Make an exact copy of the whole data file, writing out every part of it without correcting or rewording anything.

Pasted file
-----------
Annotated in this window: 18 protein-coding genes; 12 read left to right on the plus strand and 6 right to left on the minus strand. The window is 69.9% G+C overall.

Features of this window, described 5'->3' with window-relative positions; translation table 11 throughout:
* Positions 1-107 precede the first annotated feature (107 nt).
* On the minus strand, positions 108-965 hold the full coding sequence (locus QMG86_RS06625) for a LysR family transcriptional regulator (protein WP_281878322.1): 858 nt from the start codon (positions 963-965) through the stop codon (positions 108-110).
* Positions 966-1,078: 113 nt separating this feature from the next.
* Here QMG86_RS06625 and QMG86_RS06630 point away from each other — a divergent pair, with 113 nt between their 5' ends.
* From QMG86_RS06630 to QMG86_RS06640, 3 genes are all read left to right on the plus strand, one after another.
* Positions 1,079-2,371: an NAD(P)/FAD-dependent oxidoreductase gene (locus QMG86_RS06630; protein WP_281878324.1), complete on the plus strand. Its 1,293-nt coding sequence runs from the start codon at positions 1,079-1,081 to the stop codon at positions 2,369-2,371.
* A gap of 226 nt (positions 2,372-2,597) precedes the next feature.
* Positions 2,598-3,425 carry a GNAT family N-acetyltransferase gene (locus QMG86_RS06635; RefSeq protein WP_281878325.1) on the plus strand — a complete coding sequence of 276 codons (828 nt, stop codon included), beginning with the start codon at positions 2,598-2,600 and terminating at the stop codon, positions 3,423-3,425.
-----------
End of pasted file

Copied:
Annotated in this window: 18 protein-coding genes; 12 read left to right on the plus strand and 6 right to left on the minus strand. The window is 69.9% G+C overall.

Features of this window, described 5'->3' with window-relative positions; translation table 11 throughout:
* Positions 1-107 precede the first annotated feature (107 nt).
* On the minus strand, positions 108-965 hold the full coding sequence (locus QMG86_RS06625) for a LysR family transcriptional regulator (protein WP_281878322.1): 858 nt from the start codon (positions 963-965) through the stop codon (positions 108-110).
* Positions 966-1,078: 113 nt separating this feature from the next.
* Here QMG86_RS06625 and QMG86_RS06630 point away from each other — a divergent pair, with 113 nt between their 5' ends.
* From QMG86_RS06630 to QMG86_RS06640, 3 genes are all read left to right on the plus strand, one after another.
* Positions 1,079-2,371: an NAD(P)/FAD-dependent oxidoreductase gene (locus QMG86_RS06630; protein WP_281878324.1), complete on the plus strand. Its 1,293-nt coding sequence runs from the start codon at positions 1,079-1,081 to the stop codon at positions 2,369-2,371.
* A gap of 226 nt (positions 2,372-2,597) precedes the next feature.
* Positions 2,598-3,425 carry a GNAT family N-acetyltransferase gene (locus QMG86_RS06635; RefSeq protein WP_281878325.1) on the plus strand — a complete coding sequence of 276 codons (828 nt, stop codon included), beginning with the start codon at positions 2,598-2,600 and terminating at the stop codon, positions 3,423-3,425.